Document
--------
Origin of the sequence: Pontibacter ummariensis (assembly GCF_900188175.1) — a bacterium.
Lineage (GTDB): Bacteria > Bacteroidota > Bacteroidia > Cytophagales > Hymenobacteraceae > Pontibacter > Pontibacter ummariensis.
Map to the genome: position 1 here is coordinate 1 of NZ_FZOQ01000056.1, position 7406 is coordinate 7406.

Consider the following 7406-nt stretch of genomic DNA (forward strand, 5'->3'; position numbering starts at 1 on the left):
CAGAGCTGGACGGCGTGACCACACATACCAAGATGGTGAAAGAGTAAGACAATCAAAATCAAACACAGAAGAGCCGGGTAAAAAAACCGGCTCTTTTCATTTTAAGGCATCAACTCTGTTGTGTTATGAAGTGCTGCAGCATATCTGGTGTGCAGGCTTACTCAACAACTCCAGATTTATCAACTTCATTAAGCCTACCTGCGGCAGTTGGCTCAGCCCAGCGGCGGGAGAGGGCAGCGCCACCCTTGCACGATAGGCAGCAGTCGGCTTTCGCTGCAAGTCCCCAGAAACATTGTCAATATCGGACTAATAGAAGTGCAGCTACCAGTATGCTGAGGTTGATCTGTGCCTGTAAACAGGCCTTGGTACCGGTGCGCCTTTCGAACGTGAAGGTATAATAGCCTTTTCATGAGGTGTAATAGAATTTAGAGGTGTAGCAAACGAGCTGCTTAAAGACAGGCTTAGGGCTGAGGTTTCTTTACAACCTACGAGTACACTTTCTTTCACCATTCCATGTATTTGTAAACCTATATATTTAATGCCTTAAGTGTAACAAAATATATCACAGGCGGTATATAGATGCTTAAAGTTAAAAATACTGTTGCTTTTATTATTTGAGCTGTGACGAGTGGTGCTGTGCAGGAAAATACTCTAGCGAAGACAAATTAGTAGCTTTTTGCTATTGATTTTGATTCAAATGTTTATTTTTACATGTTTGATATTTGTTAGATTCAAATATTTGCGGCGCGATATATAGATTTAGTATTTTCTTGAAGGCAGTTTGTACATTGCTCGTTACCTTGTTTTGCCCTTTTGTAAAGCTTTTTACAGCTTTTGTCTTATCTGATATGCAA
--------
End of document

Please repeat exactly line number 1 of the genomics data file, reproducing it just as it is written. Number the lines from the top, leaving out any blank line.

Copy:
Origin of the sequence: Pontibacter ummariensis (assembly GCF_900188175.1) — a bacterium.